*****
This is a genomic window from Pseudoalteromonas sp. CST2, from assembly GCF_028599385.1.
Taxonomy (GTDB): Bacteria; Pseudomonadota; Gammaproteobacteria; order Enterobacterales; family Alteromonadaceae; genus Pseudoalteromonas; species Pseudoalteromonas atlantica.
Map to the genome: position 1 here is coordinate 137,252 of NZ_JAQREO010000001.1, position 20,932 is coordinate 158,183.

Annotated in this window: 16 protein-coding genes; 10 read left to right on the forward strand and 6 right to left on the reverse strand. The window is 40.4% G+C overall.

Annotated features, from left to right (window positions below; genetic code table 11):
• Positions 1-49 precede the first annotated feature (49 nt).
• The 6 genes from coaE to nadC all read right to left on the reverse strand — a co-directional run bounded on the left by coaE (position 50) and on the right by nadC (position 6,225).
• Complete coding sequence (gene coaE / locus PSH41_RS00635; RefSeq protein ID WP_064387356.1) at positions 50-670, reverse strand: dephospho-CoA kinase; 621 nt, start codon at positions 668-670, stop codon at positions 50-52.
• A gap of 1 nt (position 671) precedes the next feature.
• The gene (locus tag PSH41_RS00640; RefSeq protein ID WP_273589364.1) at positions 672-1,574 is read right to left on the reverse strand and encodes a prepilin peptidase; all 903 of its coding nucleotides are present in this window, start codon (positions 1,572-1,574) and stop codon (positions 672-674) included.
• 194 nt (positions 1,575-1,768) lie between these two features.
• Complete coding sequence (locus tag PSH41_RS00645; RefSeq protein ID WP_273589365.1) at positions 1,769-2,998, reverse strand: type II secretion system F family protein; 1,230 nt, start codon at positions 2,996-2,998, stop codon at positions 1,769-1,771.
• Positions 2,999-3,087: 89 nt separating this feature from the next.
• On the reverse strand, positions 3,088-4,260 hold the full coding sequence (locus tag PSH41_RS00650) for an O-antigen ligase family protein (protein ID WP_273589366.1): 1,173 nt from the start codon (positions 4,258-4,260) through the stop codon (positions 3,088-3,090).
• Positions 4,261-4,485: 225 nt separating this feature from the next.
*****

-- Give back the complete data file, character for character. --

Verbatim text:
This is a genomic window from Pseudoalteromonas sp. CST2, from assembly GCF_028599385.1.
Taxonomy (GTDB): Bacteria; Pseudomonadota; Gammaproteobacteria; order Enterobacterales; family Alteromonadaceae; genus Pseudoalteromonas; species Pseudoalteromonas atlantica.
Map to the genome: position 1 here is coordinate 137,252 of NZ_JAQREO010000001.1, position 20,932 is coordinate 158,183.

Annotated in this window: 16 protein-coding genes; 10 read left to right on the forward strand and 6 right to left on the reverse strand. The window is 40.4% G+C overall.

Annotated features, from left to right (window positions below; genetic code table 11):
• Positions 1-49 precede the first annotated feature (49 nt).
• The 6 genes from coaE to nadC all read right to left on the reverse strand — a co-directional run bounded on the left by coaE (position 50) and on the right by nadC (position 6,225).
• Complete coding sequence (gene coaE / locus PSH41_RS00635; RefSeq protein ID WP_064387356.1) at positions 50-670, reverse strand: dephospho-CoA kinase; 621 nt, start codon at positions 668-670, stop codon at positions 50-52.
• A gap of 1 nt (position 671) precedes the next feature.
• The gene (locus tag PSH41_RS00640; RefSeq protein ID WP_273589364.1) at positions 672-1,574 is read right to left on the reverse strand and encodes a prepilin peptidase; all 903 of its coding nucleotides are present in this window, start codon (positions 1,572-1,574) and stop codon (positions 672-674) included.
• 194 nt (positions 1,575-1,768) lie between these two features.
• Complete coding sequence (locus tag PSH41_RS00645; RefSeq protein ID WP_273589365.1) at positions 1,769-2,998, reverse strand: type II secretion system F family protein; 1,230 nt, start codon at positions 2,996-2,998, stop codon at positions 1,769-1,771.
• Positions 2,999-3,087: 89 nt separating this feature from the next.
• On the reverse strand, positions 3,088-4,260 hold the full coding sequence (locus tag PSH41_RS00650) for an O-antigen ligase family protein (protein ID WP_273589366.1): 1,173 nt from the start codon (positions 4,258-4,260) through the stop codon (positions 3,088-3,090).
• Positions 4,261-4,485: 225 nt separating this feature from the next.